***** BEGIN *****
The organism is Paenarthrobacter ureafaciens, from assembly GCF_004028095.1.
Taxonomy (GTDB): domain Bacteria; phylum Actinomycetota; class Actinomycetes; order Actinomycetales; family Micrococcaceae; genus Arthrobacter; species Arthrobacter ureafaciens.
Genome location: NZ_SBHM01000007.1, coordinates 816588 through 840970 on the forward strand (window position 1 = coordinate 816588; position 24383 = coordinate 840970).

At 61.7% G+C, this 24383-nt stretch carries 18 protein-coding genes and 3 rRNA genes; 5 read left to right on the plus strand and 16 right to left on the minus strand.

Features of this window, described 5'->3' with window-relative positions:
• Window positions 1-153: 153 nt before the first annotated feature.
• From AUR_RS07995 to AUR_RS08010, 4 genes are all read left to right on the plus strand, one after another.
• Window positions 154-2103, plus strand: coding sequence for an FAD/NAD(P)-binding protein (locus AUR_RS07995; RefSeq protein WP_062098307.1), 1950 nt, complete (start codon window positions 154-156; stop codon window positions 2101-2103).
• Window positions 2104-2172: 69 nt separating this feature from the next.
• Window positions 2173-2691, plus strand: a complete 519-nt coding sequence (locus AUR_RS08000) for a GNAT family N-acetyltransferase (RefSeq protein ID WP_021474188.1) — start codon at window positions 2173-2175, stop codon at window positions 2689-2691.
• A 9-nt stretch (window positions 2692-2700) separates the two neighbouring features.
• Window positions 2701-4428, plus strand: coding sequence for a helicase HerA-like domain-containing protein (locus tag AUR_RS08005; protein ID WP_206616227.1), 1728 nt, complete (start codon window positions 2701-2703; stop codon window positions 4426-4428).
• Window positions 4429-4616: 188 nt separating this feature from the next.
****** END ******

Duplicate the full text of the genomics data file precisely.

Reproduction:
The organism is Paenarthrobacter ureafaciens, from assembly GCF_004028095.1.
Taxonomy (GTDB): domain Bacteria; phylum Actinomycetota; class Actinomycetes; order Actinomycetales; family Micrococcaceae; genus Arthrobacter; species Arthrobacter ureafaciens.
Genome location: NZ_SBHM01000007.1, coordinates 816588 through 840970 on the forward strand (window position 1 = coordinate 816588; position 24383 = coordinate 840970).

At 61.7% G+C, this 24383-nt stretch carries 18 protein-coding genes and 3 rRNA genes; 5 read left to right on the plus strand and 16 right to left on the minus strand.

Features of this window, described 5'->3' with window-relative positions:
• Window positions 1-153: 153 nt before the first annotated feature.
• From AUR_RS07995 to AUR_RS08010, 4 genes are all read left to right on the plus strand, one after another.
• Window positions 154-2103, plus strand: coding sequence for an FAD/NAD(P)-binding protein (locus AUR_RS07995; RefSeq protein WP_062098307.1), 1950 nt, complete (start codon window positions 154-156; stop codon window positions 2101-2103).
• Window positions 2104-2172: 69 nt separating this feature from the next.
• Window positions 2173-2691, plus strand: a complete 519-nt coding sequence (locus AUR_RS08000) for a GNAT family N-acetyltransferase (RefSeq protein ID WP_021474188.1) — start codon at window positions 2173-2175, stop codon at window positions 2689-2691.
• A 9-nt stretch (window positions 2692-2700) separates the two neighbouring features.
• Window positions 2701-4428, plus strand: coding sequence for a helicase HerA-like domain-containing protein (locus tag AUR_RS08005; protein ID WP_206616227.1), 1728 nt, complete (start codon window positions 2701-2703; stop codon window positions 4426-4428).
• Window positions 4429-4616: 188 nt separating this feature from the next.